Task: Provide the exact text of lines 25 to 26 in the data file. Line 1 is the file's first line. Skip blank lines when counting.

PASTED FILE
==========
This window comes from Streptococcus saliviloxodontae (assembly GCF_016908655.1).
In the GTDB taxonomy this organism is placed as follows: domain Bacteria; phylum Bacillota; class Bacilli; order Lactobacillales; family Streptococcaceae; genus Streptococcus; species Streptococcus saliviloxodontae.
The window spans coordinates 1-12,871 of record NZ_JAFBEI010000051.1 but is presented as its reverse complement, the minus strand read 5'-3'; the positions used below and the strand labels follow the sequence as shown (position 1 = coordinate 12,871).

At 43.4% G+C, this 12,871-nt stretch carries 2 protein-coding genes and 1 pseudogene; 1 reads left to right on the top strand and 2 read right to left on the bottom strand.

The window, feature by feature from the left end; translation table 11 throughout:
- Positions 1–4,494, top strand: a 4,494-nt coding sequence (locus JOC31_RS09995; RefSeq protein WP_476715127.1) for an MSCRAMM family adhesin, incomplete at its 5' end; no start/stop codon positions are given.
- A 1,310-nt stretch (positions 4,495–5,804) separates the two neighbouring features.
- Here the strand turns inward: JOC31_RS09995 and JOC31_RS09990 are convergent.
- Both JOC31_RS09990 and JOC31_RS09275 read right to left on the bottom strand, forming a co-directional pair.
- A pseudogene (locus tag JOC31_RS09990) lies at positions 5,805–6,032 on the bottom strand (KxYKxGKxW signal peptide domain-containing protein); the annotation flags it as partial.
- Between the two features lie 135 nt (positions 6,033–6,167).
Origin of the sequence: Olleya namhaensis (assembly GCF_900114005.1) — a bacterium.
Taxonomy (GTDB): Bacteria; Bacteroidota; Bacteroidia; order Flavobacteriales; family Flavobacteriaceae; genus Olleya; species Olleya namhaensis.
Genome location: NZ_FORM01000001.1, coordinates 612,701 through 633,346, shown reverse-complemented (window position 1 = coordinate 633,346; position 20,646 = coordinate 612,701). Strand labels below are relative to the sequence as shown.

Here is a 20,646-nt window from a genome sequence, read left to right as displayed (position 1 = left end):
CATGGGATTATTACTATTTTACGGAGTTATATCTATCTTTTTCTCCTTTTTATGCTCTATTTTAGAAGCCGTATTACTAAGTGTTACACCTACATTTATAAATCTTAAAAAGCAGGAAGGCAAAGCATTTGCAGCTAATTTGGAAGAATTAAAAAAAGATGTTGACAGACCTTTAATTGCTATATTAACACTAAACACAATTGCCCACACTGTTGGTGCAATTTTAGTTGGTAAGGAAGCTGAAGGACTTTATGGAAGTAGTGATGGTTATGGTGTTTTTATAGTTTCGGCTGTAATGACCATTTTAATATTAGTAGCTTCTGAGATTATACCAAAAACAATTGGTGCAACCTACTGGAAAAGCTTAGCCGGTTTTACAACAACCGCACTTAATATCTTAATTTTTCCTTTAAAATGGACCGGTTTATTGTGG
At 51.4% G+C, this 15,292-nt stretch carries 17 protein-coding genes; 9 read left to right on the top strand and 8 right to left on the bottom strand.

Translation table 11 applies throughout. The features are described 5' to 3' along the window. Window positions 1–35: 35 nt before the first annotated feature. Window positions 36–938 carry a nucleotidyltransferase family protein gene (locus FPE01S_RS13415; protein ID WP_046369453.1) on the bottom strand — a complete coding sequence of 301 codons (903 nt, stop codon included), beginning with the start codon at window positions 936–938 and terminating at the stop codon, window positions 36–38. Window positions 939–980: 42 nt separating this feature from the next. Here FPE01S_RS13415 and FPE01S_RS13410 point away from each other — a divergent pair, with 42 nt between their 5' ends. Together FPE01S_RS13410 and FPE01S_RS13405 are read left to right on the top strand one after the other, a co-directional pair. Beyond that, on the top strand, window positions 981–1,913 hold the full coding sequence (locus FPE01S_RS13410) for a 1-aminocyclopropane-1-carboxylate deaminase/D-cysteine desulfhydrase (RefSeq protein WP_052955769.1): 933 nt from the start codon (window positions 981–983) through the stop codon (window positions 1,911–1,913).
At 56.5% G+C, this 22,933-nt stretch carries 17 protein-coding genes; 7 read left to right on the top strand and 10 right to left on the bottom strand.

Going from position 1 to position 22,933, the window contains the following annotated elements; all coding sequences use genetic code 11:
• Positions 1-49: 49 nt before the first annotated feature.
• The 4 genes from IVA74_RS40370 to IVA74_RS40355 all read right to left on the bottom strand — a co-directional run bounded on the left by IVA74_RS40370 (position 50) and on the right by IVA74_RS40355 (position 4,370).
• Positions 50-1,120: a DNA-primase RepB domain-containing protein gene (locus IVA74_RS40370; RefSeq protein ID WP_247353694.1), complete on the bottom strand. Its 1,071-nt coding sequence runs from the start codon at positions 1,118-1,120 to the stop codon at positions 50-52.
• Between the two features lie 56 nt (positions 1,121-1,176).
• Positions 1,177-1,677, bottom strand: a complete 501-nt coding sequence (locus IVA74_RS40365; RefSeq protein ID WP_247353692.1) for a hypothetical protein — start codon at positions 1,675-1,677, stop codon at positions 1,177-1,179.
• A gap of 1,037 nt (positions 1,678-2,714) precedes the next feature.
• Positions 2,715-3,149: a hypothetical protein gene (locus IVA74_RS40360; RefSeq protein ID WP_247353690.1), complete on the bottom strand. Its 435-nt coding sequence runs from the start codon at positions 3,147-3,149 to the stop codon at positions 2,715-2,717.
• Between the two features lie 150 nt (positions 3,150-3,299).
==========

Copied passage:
• Positions 1,177-1,677, bottom strand: a complete 501-nt coding sequence (locus IVA74_RS40365; RefSeq protein ID WP_247353692.1) for a hypothetical protein — start codon at positions 1,675-1,677, stop codon at positions 1,177-1,179.
• A gap of 1,037 nt (positions 1,678-2,714) precedes the next feature.